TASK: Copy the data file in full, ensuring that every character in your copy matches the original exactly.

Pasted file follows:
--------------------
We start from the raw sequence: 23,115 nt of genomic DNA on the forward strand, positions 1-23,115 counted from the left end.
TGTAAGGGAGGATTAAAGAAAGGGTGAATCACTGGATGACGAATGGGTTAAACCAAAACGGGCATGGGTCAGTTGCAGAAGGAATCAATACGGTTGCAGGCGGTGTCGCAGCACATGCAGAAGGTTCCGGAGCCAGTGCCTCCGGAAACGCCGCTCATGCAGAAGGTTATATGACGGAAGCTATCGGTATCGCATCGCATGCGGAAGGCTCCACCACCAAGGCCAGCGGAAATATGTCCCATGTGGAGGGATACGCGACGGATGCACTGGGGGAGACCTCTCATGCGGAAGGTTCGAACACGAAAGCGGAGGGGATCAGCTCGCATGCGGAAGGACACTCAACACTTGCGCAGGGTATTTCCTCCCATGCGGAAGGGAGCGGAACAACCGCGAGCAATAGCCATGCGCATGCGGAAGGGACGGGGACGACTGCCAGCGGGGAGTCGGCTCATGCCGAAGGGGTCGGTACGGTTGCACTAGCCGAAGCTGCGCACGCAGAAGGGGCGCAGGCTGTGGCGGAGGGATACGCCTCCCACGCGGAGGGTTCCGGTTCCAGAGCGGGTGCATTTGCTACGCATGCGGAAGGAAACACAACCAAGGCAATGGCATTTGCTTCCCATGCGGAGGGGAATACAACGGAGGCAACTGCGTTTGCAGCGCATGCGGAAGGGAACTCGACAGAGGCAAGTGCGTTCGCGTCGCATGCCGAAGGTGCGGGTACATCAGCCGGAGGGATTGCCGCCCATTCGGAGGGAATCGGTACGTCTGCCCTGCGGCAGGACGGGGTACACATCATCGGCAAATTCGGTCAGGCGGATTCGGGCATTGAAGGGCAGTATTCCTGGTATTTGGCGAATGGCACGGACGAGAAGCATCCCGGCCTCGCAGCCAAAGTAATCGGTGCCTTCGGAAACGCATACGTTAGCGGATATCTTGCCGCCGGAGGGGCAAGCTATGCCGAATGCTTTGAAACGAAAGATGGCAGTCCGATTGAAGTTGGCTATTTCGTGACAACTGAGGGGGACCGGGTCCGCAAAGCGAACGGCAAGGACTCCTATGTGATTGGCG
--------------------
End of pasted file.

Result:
We start from the raw sequence: 23,115 nt of genomic DNA on the forward strand, positions 1-23,115 counted from the left end.
TGTAAGGGAGGATTAAAGAAAGGGTGAATCACTGGATGACGAATGGGTTAAACCAAAACGGGCATGGGTCAGTTGCAGAAGGAATCAATACGGTTGCAGGCGGTGTCGCAGCACATGCAGAAGGTTCCGGAGCCAGTGCCTCCGGAAACGCCGCTCATGCAGAAGGTTATATGACGGAAGCTATCGGTATCGCATCGCATGCGGAAGGCTCCACCACCAAGGCCAGCGGAAATATGTCCCATGTGGAGGGATACGCGACGGATGCACTGGGGGAGACCTCTCATGCGGAAGGTTCGAACACGAAAGCGGAGGGGATCAGCTCGCATGCGGAAGGACACTCAACACTTGCGCAGGGTATTTCCTCCCATGCGGAAGGGAGCGGAACAACCGCGAGCAATAGCCATGCGCATGCGGAAGGGACGGGGACGACTGCCAGCGGGGAGTCGGCTCATGCCGAAGGGGTCGGTACGGTTGCACTAGCCGAAGCTGCGCACGCAGAAGGGGCGCAGGCTGTGGCGGAGGGATACGCCTCCCACGCGGAGGGTTCCGGTTCCAGAGCGGGTGCATTTGCTACGCATGCGGAAGGAAACACAACCAAGGCAATGGCATTTGCTTCCCATGCGGAGGGGAATACAACGGAGGCAACTGCGTTTGCAGCGCATGCGGAAGGGAACTCGACAGAGGCAAGTGCGTTCGCGTCGCATGCCGAAGGTGCGGGTACATCAGCCGGAGGGATTGCCGCCCATTCGGAGGGAATCGGTACGTCTGCCCTGCGGCAGGACGGGGTACACATCATCGGCAAATTCGGTCAGGCGGATTCGGGCATTGAAGGGCAGTATTCCTGGTATTTGGCGAATGGCACGGACGAGAAGCATCCCGGCCTCGCAGCCAAAGTAATCGGTGCCTTCGGAAACGCATACGTTAGCGGATATCTTGCCGCCGGAGGGGCAAGCTATGCCGAATGCTTTGAAACGAAAGATGGCAGTCCGATTGAAGTTGGCTATTTCGTGACAACTGAGGGGGACCGGGTCCGCAAAGCGAACGGCAAGGACTCCTATGTGATTGGCG